Hendra virus (HeV) and Nipah virus (NiV) are emerging zoonotic viruses that cause severe and often lethal respiratory illness and encephalitis in humans. Henipaviruses can infect a wide range of species and human-to-human transmission has been observed for NiV. While the exact route of transmission in humans is not known, experimental infection in different animal species suggests that infection can be efficiently initiated after respiratory challenge. The limited data on histopathological changes in fatal human cases of HeV and NiV suggest that endothelial cells are an important target during the terminal stage of infection; however, it is unknown where these viruses initially establish infection and how the virus disseminates from the respiratory tract to the central nervous system and other organs. Here we review the current concepts in henipavirus pathogenesis in humans.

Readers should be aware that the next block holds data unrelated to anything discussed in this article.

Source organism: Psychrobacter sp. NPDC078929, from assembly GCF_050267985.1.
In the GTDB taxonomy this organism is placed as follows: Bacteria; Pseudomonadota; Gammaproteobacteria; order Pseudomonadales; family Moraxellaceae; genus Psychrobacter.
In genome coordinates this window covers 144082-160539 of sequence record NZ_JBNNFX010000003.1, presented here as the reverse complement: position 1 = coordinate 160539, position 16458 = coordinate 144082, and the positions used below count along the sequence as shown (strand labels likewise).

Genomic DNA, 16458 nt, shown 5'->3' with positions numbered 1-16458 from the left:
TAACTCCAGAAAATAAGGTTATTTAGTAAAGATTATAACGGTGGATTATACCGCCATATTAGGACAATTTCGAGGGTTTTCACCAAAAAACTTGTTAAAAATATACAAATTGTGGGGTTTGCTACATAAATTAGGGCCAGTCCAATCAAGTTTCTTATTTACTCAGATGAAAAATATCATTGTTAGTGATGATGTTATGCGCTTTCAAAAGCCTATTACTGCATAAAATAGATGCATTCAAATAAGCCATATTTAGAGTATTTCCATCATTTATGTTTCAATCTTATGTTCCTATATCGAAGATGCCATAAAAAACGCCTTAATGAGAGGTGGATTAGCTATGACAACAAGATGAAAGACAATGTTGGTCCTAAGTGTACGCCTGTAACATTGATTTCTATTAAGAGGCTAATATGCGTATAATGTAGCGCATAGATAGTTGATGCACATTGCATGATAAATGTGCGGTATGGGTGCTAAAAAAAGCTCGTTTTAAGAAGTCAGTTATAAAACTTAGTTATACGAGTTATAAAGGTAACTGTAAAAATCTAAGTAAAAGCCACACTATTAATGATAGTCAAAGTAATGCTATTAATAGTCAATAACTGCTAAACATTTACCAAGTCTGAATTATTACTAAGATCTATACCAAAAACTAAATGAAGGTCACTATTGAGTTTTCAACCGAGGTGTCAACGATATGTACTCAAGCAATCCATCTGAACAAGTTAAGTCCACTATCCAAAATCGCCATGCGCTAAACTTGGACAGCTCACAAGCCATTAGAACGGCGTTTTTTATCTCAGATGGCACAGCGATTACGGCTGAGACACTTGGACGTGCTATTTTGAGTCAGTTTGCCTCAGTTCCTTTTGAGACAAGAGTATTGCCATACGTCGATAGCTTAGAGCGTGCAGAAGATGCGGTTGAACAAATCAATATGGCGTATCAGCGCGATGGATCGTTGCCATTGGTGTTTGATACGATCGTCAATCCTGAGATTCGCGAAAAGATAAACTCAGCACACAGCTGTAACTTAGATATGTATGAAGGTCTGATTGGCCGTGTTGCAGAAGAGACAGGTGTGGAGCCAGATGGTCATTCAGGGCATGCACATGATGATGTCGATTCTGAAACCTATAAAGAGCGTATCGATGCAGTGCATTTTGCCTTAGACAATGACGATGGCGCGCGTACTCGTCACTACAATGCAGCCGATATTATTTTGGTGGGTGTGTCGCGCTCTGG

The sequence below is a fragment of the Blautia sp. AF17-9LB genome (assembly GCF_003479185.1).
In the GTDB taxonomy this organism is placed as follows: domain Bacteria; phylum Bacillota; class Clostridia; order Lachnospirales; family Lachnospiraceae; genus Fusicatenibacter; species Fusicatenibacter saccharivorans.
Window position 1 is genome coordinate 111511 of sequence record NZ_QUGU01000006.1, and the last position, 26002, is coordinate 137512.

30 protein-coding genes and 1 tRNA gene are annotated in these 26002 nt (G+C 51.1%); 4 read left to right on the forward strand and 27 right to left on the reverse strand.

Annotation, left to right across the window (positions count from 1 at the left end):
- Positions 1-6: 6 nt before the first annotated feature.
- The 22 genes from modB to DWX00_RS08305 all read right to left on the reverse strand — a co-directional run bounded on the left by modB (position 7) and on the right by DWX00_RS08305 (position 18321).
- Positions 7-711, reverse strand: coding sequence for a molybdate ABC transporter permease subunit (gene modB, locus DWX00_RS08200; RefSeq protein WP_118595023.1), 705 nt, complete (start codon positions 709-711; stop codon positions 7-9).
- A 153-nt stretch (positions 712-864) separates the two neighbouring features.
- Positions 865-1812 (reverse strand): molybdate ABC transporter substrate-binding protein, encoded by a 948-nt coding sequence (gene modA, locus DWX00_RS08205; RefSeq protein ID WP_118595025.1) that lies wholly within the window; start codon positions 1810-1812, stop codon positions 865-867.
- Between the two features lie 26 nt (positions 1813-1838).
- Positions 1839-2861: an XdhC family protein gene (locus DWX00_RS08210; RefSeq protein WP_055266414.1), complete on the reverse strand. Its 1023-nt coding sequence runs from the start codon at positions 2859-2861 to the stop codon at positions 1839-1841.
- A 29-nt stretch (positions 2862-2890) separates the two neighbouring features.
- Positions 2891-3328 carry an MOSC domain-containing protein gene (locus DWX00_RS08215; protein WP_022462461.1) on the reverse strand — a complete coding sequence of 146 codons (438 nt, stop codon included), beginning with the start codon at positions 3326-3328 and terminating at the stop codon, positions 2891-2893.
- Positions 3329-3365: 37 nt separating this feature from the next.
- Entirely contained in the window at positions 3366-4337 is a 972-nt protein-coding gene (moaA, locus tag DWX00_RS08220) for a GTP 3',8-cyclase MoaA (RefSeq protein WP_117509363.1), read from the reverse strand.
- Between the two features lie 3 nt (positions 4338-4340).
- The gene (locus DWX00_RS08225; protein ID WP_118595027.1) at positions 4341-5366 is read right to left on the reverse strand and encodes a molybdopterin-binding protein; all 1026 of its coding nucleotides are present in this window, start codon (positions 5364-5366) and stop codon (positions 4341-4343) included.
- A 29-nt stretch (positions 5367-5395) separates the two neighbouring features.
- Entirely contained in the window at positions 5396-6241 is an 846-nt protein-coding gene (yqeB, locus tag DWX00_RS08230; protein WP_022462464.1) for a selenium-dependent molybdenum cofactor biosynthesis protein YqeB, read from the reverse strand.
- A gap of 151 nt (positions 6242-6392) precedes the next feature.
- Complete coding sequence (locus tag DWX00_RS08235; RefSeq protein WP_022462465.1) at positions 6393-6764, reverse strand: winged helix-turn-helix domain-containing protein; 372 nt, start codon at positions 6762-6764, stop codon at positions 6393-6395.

Additional Metadata
Keywords Central nervous system, Hendra, Nipah, Pathogenesis, Respiratory tract, Zoonotic
Persistent URL dx.doi.org/10.3855/jidc.3648, hdl.handle.net/1765/116622
Journal Journal of Infection in Developing Countries
Citation
Escaffre, O. (Olivier), Borisevich, V. (Viktoriya), & Rockx, B. (2013). Pathogenesis of Hendra and Nipah virus infection in humans. Journal of Infection in Developing Countries (Vol. 7, pp. 308–311). doi:10.3855/jidc.3648